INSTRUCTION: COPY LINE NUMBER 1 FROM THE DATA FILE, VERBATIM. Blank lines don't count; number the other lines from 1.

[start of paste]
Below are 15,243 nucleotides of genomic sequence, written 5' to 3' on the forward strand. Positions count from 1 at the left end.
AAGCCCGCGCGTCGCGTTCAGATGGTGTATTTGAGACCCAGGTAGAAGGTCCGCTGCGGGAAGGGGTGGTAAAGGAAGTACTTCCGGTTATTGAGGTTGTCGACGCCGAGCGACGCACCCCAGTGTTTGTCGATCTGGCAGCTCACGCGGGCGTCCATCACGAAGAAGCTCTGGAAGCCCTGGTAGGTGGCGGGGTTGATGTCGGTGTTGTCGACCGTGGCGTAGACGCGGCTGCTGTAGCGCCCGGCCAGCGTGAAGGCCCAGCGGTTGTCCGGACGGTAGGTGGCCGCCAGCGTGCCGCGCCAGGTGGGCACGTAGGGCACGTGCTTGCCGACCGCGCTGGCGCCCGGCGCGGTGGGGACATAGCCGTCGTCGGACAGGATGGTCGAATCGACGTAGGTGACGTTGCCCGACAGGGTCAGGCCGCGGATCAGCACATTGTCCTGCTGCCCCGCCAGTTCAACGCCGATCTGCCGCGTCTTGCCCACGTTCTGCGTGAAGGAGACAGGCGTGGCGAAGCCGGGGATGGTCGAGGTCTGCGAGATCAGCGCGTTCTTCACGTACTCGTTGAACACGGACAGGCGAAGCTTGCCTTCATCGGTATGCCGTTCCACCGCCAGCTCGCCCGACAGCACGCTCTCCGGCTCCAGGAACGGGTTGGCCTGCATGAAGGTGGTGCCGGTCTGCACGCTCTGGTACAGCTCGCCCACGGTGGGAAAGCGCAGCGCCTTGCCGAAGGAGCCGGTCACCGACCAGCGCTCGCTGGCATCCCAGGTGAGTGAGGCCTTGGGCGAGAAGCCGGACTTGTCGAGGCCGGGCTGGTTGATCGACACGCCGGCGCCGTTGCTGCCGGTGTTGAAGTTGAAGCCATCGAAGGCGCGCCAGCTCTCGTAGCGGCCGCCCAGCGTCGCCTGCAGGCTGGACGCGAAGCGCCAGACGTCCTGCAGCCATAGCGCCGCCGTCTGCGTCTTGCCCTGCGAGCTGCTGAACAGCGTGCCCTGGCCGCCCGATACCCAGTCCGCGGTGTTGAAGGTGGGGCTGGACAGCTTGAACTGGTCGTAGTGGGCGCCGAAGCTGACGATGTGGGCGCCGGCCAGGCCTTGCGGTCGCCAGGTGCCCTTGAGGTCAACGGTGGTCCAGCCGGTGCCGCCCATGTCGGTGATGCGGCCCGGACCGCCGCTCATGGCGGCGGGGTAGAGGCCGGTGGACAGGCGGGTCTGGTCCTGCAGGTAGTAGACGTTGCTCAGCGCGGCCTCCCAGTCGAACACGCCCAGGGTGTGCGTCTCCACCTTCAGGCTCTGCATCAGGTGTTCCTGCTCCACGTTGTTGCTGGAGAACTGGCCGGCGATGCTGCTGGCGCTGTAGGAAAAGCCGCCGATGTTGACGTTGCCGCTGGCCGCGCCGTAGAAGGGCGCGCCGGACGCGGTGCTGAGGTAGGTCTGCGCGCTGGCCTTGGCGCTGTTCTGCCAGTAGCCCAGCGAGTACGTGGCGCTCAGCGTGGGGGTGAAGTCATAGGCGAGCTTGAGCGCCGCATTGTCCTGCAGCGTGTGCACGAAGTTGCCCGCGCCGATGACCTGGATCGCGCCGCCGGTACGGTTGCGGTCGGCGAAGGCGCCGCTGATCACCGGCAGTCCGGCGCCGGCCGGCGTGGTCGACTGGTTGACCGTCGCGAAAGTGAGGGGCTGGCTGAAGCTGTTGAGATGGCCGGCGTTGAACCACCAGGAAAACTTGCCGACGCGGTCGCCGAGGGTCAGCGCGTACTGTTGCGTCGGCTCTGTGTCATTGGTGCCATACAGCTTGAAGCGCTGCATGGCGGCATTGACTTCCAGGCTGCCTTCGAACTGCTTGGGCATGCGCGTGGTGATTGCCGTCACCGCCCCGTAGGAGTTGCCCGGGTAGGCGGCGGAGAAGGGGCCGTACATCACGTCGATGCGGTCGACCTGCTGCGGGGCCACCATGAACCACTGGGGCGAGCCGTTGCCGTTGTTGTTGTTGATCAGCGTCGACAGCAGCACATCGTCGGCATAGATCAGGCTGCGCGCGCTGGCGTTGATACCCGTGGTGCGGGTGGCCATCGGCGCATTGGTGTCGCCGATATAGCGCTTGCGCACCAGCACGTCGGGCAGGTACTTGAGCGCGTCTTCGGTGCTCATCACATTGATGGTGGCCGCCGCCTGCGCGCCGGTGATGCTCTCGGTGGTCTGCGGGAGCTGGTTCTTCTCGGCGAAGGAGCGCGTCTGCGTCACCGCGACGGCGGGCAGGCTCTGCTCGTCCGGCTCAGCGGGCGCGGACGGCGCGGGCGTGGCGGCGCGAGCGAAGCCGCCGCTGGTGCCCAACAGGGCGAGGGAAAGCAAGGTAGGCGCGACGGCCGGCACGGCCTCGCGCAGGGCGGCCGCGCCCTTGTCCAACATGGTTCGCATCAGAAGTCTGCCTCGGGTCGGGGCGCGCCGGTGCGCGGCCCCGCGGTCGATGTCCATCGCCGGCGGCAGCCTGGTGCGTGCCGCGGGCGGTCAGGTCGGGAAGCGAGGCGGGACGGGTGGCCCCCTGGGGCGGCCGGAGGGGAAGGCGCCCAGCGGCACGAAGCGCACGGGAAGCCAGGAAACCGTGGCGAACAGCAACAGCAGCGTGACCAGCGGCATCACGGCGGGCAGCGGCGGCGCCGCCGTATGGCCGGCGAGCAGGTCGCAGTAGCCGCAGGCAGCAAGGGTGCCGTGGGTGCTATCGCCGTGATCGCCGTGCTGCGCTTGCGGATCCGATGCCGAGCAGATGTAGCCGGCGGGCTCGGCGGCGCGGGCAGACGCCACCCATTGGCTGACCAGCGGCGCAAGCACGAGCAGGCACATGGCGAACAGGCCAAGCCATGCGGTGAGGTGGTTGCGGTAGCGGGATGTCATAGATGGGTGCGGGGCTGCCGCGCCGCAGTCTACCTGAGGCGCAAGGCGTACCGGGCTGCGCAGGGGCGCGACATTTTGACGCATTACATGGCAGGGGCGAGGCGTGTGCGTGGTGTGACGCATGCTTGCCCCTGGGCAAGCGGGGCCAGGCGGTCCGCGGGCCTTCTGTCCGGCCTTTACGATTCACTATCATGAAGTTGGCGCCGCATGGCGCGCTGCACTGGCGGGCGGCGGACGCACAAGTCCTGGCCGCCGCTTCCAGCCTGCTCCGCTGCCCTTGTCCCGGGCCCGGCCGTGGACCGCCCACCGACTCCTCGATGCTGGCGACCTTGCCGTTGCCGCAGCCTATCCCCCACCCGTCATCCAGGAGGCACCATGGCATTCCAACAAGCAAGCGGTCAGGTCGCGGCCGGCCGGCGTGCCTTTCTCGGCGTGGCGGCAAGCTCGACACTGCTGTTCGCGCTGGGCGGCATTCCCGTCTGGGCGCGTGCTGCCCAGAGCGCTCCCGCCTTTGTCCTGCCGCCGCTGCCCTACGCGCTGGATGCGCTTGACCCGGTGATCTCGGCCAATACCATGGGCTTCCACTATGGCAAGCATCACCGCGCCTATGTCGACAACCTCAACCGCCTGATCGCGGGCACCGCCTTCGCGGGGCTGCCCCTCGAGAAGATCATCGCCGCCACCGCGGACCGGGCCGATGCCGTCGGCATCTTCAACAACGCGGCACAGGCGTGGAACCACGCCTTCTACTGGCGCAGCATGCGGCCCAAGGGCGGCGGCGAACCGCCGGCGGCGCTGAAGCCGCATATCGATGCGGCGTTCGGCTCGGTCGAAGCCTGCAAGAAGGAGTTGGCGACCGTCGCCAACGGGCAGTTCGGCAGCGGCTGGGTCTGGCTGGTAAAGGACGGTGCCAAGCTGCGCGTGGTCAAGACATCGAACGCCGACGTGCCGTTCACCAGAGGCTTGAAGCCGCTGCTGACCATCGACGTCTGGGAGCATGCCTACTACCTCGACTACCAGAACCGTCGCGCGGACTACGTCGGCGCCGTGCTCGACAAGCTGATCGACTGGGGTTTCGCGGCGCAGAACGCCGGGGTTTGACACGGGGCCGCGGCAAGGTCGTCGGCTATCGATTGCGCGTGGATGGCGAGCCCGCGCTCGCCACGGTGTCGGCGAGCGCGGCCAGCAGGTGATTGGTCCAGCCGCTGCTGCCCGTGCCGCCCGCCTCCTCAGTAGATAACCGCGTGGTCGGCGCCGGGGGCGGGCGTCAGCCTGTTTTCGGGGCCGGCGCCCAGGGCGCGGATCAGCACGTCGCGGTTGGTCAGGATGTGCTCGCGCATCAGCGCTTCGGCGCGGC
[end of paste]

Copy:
Below are 15,243 nucleotides of genomic sequence, written 5' to 3' on the forward strand. Positions count from 1 at the left end.